With my new off-the-grid sewing machine.
I found it at the charity shop here for 50 Euros. Fortunately, my daughter was with me, and didn’t think it was entirely crazy to help me carry it home. I mean, after all, you could pay twice that much just for the cast-iron stand, right? Who cares if the machine works?
We looked up the model number online, and found that it was a German-made Singer, from a factory in Wittenberg that also made munitions in WWII. After the war, the factory ended up in the Russian sector and was looted. So, no literature available on this baby. But as best we can tell, it dates from well before the war, because it has no indication of any hookups for the optional electric motors that Singer started adding to later machines. So, it is probably about 100 years old.
It was just filthy, and judging from the bits and pieces of sewing notions left in the drawers, had clearly been in someone’s basement or attic for a few decades.
I loves me a project just like this one. I come from a long line of grease monkeys, and taking something like this apart is my idea of a good time. I don’t get nearly enough of these activities when living in government housing overseas.
Of course it was missing a few parts, but did you know that it is actually quite easy to find parts for these old treadle-powered Singers online? They are still used in parts of the world with unreliable electricity. Since they are pretty much indestructible, and actually quite useful for sewing heavy materials like canvas and leather, there are many still in use even in first world countries. I learned how to sew on one myself, when I was a little kid. I think my mother figured it was probably safer than an electric machine.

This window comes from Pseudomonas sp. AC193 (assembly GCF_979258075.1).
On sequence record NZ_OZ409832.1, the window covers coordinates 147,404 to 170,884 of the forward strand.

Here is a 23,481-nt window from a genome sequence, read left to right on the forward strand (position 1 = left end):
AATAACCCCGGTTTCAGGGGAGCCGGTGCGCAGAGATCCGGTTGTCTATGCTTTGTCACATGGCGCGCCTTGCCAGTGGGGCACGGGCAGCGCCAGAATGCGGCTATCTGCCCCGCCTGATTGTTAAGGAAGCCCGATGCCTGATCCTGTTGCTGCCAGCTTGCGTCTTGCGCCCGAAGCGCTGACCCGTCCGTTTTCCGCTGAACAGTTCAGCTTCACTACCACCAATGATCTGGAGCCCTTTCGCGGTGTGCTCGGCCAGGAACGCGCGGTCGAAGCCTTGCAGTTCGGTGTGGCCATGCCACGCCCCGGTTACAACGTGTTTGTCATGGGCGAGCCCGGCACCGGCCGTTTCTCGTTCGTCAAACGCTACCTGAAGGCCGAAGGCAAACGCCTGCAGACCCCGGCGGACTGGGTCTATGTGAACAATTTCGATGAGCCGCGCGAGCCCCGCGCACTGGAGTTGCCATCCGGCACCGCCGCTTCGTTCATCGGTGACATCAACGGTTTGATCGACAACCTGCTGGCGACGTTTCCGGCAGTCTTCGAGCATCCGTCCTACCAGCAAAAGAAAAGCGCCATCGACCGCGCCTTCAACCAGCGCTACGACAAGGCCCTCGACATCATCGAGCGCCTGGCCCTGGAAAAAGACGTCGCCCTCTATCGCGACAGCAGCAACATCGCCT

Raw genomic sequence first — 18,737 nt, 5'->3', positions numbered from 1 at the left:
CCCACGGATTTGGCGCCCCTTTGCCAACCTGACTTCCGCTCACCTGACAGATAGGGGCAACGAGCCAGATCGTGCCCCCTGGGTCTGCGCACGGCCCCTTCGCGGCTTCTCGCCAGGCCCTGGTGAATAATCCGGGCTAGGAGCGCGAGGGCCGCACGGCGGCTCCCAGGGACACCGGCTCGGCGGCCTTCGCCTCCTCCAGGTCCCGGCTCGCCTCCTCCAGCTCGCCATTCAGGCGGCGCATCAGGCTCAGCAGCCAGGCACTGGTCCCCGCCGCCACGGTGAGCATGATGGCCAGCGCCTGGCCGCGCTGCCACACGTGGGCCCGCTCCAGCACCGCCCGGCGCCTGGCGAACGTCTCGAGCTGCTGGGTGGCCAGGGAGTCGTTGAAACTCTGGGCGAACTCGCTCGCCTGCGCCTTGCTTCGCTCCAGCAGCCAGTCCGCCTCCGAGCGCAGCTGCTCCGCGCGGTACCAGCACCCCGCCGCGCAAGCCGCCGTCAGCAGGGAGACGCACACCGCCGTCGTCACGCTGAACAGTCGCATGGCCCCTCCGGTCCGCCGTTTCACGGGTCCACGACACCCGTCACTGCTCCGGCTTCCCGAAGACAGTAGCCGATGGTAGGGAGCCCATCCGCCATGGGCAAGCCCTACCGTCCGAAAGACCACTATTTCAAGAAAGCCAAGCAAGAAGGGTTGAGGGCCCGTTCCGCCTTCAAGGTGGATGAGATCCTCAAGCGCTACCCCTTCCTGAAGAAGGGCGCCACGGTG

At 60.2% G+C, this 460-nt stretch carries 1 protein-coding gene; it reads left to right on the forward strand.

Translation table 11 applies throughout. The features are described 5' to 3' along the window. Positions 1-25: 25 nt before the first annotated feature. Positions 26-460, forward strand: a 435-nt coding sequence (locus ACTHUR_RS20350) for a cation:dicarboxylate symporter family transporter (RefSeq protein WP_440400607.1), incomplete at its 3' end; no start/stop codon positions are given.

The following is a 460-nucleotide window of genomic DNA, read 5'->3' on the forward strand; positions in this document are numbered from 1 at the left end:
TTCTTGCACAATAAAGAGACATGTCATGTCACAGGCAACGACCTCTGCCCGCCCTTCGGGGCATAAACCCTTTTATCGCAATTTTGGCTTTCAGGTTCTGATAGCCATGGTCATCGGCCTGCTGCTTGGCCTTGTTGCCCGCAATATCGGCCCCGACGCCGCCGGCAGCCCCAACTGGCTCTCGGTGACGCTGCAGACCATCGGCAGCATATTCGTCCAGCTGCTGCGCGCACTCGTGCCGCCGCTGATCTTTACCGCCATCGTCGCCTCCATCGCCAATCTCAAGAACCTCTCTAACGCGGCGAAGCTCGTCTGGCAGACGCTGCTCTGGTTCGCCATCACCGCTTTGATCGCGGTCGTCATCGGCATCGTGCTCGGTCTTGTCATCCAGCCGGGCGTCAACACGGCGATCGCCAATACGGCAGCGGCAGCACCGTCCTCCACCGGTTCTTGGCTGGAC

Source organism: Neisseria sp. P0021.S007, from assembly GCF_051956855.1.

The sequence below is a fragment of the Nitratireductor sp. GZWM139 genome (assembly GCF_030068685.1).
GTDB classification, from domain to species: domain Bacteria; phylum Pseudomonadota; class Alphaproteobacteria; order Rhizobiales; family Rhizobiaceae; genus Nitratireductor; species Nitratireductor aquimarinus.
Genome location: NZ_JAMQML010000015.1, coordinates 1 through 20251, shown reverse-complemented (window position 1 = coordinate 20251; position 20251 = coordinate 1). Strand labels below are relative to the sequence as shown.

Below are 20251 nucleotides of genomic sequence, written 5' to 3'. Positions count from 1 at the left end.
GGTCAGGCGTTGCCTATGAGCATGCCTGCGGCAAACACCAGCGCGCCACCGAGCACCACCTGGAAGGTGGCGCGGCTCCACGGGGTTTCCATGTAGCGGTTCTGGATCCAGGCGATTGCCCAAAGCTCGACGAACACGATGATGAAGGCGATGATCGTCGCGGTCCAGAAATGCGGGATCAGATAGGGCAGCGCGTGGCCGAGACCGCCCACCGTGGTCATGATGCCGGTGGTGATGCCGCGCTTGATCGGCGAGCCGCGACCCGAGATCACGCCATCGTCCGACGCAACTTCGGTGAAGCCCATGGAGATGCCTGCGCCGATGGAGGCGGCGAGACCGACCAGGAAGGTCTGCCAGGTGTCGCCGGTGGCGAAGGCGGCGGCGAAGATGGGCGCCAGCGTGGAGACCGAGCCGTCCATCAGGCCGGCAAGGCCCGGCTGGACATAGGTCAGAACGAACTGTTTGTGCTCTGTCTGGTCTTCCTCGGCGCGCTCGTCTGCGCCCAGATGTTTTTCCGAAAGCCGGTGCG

In fact, as often happens with these things, while looking for instructions online, I stumbled into a whole world of passionate collectors of old sewing machines. It turns out that my German machine is the rough equivalent of a Singer series 15 that was manufactured in Scotland during the same period. So, I learned how to thread and run it from delightful British videos like this one and this one.
I got the belt hooked up, replaced the bobbin tire, and wound a perfect bobbin. Yay!
The only real difference between American Singers and European Singers, I discovered after quite a bit of head-scratching, is that the bobbin case is made exactly the opposite way of an American one. Just because. So, once I figured that out, I ordered a “spulenkapsel” off of German eBay, and I was good to go. (Besides, I got to say “spulenkapsel” a lot, which was fun.)
Today, I put in the bobbin case, and used my perfectly operational century-old sewing machine. I love the sound that the treadle makes.
Now, you may ask, why on earth would I go to all this trouble for a treadle sewing machine? No reason, really, except that I like old stuff, and I like to fix things.
Also, after the zombies come, I want to be sure I can still take up my jeans.
Be-yoo-tiful! I think this was, amazingly, on the list of our least insane thrift store purchases 😉
Ooh, my grandmother has one of these old sewing machines. It was a little loud when she would use it, but the rhythmic humming was a little soothing and I now equate it to beautiful things being made!
Looks exactly like the one I recall your grandmother Jewell using back in the ’40’s and ’50’s.
My mom had one of those growing up too. Kudos to you for actually bringing it back to life and using it.